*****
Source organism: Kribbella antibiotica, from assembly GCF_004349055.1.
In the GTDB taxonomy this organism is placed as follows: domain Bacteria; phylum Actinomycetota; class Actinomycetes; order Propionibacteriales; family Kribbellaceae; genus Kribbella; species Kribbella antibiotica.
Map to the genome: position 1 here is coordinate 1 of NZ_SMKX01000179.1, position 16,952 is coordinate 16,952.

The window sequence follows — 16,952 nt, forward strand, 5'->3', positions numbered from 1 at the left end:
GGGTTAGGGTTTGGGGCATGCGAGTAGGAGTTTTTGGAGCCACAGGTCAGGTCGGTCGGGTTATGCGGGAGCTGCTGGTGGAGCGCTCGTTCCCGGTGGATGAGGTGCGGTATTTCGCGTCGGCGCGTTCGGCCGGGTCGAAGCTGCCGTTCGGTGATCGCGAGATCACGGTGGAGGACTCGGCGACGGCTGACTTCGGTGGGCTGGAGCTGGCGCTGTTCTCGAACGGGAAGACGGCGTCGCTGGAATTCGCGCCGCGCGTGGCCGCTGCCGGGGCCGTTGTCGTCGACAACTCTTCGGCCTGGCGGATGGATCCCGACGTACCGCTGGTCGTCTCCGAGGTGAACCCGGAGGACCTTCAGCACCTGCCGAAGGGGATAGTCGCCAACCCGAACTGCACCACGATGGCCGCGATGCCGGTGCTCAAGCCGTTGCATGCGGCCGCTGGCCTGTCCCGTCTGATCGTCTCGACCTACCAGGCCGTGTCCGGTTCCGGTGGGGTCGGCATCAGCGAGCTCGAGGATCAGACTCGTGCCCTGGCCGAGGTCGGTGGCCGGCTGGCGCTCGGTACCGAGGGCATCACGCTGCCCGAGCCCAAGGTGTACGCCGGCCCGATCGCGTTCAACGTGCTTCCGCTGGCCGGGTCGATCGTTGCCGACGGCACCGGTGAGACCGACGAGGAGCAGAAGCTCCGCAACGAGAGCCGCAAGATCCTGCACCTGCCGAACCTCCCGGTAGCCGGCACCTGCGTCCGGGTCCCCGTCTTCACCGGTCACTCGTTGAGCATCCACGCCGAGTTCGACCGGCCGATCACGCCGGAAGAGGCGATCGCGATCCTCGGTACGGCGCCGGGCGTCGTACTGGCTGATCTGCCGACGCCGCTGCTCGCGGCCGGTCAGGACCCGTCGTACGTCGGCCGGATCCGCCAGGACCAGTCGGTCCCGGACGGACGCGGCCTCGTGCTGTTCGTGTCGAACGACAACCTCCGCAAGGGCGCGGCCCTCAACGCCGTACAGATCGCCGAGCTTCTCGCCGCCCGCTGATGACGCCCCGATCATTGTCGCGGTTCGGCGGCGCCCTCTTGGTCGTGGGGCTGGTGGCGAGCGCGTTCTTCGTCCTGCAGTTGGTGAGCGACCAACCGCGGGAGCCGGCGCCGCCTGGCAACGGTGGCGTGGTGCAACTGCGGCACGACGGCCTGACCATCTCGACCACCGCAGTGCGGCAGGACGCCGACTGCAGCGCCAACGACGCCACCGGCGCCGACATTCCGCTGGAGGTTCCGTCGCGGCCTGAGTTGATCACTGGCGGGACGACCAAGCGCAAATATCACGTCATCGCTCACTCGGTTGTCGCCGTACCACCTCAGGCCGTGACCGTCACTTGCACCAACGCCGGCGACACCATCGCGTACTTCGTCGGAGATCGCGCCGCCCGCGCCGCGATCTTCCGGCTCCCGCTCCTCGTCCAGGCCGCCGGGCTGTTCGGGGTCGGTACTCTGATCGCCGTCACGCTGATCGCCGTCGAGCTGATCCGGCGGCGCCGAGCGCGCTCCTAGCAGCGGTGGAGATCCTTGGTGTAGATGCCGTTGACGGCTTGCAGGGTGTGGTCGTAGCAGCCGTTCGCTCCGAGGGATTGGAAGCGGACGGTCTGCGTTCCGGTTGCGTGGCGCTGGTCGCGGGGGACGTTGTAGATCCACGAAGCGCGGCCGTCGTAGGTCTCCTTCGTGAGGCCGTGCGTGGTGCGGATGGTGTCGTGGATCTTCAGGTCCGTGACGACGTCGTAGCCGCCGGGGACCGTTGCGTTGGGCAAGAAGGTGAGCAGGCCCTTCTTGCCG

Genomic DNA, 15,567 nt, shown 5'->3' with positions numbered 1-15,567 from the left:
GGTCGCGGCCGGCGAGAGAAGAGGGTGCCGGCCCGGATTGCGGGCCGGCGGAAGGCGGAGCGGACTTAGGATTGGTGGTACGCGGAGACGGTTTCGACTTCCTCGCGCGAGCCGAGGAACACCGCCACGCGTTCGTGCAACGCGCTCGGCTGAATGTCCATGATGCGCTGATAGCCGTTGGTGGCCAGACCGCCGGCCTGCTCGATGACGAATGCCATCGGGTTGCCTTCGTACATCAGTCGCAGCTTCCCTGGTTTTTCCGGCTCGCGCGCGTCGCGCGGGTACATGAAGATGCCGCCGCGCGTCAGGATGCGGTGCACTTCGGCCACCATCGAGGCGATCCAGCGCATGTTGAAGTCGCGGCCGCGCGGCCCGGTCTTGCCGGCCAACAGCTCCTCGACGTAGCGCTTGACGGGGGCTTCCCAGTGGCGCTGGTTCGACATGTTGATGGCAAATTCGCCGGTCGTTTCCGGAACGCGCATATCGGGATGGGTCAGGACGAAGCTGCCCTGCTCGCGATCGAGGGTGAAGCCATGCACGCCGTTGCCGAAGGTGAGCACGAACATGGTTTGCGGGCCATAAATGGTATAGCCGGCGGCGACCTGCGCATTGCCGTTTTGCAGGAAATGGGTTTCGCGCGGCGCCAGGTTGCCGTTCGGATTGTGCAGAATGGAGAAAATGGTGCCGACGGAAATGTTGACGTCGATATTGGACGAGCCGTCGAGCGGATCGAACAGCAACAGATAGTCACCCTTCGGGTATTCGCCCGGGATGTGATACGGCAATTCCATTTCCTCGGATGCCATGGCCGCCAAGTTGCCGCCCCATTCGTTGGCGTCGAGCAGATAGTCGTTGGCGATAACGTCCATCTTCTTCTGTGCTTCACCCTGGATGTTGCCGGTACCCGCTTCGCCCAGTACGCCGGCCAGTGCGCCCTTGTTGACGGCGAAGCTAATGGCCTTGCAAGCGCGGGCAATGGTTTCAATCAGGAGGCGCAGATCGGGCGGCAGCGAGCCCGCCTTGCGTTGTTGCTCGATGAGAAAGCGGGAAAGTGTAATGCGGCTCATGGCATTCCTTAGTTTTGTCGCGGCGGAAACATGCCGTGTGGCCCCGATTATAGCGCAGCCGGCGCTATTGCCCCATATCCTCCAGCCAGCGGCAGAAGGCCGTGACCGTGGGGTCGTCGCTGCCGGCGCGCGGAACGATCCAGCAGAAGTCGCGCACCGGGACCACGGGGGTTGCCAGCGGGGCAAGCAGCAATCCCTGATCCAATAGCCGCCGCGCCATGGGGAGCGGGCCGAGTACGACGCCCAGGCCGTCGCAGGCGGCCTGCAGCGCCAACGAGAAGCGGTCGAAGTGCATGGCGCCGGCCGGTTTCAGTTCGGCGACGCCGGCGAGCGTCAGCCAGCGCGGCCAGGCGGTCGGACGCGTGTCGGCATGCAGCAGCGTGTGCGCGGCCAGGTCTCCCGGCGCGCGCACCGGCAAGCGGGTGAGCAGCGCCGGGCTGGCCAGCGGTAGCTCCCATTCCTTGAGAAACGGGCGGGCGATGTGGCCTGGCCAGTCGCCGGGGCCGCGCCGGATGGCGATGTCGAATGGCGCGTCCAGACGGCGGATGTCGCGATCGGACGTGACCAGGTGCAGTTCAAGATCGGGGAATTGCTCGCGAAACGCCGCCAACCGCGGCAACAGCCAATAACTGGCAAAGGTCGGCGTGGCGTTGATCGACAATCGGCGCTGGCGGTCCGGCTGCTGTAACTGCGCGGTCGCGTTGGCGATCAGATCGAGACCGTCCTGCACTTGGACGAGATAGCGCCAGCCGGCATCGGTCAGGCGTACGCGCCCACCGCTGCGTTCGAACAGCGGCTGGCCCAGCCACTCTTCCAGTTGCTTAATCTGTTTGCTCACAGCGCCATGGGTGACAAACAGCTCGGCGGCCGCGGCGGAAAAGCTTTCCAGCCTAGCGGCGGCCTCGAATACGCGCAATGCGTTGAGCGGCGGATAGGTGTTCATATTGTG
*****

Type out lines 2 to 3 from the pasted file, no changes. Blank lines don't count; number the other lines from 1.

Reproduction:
In the GTDB taxonomy this organism is placed as follows: domain Bacteria; phylum Actinomycetota; class Actinomycetes; order Propionibacteriales; family Kribbellaceae; genus Kribbella; species Kribbella antibiotica.
Map to the genome: position 1 here is coordinate 1 of NZ_SMKX01000179.1, position 16,952 is coordinate 16,952.